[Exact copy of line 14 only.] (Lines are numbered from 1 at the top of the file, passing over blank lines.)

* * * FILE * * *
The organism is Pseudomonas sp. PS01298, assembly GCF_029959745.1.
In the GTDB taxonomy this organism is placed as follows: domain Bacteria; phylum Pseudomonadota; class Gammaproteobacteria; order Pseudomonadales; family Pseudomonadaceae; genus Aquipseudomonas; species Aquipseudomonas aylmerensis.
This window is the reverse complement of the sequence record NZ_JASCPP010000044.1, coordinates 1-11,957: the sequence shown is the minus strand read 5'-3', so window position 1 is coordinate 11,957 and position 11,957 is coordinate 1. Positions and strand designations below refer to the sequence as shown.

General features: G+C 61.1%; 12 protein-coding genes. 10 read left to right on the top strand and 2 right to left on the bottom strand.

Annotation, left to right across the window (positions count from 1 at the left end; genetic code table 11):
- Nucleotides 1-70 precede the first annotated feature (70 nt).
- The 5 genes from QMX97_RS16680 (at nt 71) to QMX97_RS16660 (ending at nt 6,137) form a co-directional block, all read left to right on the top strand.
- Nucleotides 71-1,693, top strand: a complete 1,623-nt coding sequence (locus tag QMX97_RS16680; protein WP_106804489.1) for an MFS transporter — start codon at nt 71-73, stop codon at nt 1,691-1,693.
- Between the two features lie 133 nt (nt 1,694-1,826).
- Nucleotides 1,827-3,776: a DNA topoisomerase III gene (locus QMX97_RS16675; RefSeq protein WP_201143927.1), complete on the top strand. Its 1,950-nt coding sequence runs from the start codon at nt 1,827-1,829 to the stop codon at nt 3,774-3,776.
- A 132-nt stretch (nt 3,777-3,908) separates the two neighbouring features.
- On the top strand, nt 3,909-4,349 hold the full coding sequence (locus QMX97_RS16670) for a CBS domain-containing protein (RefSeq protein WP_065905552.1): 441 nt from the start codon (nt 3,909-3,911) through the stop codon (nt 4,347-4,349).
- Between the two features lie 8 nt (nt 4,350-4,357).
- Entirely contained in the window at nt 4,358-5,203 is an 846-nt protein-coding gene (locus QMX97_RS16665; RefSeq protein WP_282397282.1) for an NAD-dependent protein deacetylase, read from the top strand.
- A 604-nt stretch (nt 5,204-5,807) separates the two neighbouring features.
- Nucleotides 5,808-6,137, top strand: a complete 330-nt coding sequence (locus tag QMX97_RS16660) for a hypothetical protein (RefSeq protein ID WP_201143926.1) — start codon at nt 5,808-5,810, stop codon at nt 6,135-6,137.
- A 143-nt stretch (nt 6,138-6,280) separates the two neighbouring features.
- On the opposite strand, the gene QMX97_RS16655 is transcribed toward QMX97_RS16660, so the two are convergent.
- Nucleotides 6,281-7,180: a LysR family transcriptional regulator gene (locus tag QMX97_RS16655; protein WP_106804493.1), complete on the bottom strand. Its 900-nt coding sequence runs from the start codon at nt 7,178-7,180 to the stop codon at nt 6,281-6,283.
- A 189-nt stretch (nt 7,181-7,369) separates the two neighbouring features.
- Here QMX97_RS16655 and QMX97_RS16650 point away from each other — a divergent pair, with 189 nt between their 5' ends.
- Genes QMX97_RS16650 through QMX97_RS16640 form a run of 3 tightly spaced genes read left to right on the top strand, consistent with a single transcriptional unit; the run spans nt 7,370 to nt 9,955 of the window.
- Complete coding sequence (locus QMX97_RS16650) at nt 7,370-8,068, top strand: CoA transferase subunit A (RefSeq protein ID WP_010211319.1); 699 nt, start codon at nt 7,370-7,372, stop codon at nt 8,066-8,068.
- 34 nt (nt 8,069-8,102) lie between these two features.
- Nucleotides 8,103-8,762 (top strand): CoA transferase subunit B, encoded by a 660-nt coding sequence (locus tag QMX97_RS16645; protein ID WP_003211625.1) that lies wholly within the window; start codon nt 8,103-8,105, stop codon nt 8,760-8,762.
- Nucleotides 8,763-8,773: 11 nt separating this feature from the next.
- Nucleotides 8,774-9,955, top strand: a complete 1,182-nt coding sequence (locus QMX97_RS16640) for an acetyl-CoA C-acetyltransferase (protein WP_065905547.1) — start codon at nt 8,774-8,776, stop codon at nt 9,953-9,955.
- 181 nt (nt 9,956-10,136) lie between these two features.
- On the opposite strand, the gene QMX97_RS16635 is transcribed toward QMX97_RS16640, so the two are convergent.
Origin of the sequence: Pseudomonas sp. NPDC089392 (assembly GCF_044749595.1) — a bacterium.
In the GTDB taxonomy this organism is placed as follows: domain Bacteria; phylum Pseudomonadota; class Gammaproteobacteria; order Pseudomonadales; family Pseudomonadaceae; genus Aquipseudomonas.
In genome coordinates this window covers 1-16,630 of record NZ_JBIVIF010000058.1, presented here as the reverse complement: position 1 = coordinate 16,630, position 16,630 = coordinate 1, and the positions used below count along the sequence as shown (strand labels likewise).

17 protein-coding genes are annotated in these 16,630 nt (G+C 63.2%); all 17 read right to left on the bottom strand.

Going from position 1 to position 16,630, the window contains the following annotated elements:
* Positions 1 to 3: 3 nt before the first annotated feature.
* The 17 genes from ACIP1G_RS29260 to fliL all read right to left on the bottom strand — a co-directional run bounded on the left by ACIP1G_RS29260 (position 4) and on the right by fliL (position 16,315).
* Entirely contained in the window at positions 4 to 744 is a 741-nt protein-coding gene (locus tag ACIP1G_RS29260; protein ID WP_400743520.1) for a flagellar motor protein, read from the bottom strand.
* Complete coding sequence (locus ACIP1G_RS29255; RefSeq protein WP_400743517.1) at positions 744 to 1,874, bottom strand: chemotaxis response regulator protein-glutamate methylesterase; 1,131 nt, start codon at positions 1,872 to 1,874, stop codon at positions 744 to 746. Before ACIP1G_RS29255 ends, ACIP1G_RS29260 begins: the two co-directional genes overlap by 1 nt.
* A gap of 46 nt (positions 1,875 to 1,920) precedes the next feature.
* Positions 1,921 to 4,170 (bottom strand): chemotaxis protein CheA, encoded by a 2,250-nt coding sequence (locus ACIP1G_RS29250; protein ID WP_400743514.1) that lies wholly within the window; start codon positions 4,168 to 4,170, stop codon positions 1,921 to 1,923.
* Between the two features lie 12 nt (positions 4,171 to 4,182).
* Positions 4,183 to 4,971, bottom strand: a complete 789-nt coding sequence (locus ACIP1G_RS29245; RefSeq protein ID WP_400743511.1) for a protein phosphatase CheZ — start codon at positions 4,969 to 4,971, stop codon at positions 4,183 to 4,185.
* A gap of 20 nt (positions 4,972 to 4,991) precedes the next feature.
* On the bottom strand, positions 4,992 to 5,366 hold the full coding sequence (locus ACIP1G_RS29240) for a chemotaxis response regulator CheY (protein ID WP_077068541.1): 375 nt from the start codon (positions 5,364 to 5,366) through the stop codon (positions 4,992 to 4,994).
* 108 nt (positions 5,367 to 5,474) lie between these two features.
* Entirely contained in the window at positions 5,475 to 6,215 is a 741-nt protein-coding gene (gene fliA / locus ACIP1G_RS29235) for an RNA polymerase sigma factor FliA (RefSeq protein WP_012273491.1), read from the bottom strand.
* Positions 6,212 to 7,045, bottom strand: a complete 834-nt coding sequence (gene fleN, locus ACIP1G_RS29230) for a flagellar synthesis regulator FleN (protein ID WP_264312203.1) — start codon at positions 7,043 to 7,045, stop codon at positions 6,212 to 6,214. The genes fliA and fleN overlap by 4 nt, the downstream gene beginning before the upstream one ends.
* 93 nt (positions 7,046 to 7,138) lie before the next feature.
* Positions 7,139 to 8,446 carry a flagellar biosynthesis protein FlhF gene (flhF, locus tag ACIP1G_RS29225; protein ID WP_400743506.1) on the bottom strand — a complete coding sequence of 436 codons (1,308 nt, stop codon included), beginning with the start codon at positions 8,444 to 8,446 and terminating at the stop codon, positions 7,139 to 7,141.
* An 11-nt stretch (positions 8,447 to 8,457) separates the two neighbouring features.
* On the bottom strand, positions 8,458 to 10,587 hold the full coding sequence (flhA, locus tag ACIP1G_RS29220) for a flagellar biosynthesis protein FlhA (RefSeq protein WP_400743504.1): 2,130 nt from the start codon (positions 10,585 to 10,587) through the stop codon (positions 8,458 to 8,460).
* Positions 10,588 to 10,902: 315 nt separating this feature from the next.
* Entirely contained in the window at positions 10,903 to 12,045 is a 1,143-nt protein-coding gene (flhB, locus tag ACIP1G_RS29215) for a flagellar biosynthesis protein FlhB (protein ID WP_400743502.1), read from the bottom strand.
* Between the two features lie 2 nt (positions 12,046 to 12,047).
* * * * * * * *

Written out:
- Entirely contained in the window at nt 4,358-5,203 is an 846-nt protein-coding gene (locus QMX97_RS16665; RefSeq protein WP_282397282.1) for an NAD-dependent protein deacetylase, read from the top strand.